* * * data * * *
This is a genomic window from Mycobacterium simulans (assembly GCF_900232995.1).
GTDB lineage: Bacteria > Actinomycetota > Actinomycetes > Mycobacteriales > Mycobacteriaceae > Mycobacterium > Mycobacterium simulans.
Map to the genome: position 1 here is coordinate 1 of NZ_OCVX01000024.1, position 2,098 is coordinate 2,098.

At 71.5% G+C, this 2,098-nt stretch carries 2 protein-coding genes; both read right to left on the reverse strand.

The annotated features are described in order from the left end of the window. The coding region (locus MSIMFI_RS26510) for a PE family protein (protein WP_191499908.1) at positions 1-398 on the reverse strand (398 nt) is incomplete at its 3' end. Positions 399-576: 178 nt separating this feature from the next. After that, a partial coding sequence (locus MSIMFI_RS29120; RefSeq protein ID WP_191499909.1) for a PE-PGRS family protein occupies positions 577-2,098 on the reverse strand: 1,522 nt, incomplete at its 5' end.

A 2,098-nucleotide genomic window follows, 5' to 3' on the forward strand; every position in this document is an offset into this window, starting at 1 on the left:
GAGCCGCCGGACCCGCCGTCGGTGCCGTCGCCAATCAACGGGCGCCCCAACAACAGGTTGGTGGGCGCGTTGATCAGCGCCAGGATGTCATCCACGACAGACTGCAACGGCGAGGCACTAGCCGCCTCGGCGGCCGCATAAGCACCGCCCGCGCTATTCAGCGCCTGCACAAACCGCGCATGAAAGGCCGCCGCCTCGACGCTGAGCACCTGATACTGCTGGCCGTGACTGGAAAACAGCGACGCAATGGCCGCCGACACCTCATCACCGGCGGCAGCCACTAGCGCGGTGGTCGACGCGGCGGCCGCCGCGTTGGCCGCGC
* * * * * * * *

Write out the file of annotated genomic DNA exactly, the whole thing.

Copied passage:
This is a genomic window from Mycobacterium simulans (assembly GCF_900232995.1).
GTDB lineage: Bacteria > Actinomycetota > Actinomycetes > Mycobacteriales > Mycobacteriaceae > Mycobacterium > Mycobacterium simulans.
Map to the genome: position 1 here is coordinate 1 of NZ_OCVX01000024.1, position 2,098 is coordinate 2,098.

At 71.5% G+C, this 2,098-nt stretch carries 2 protein-coding genes; both read right to left on the reverse strand.

The annotated features are described in order from the left end of the window. The coding region (locus MSIMFI_RS26510) for a PE family protein (protein WP_191499908.1) at positions 1-398 on the reverse strand (398 nt) is incomplete at its 3' end. Positions 399-576: 178 nt separating this feature from the next. After that, a partial coding sequence (locus MSIMFI_RS29120; RefSeq protein ID WP_191499909.1) for a PE-PGRS family protein occupies positions 577-2,098 on the reverse strand: 1,522 nt, incomplete at its 5' end.

A 2,098-nucleotide genomic window follows, 5' to 3' on the forward strand; every position in this document is an offset into this window, starting at 1 on the left:
GAGCCGCCGGACCCGCCGTCGGTGCCGTCGCCAATCAACGGGCGCCCCAACAACAGGTTGGTGGGCGCGTTGATCAGCGCCAGGATGTCATCCACGACAGACTGCAACGGCGAGGCACTAGCCGCCTCGGCGGCCGCATAAGCACCGCCCGCGCTATTCAGCGCCTGCACAAACCGCGCATGAAAGGCCGCCGCCTCGACGCTGAGCACCTGATACTGCTGGCCGTGACTGGAAAACAGCGACGCAATGGCCGCCGACACCTCATCACCGGCGGCAGCCACTAGCGCGGTGGTCGACGCGGCGGCCGCCGCGTTGGCCGCGC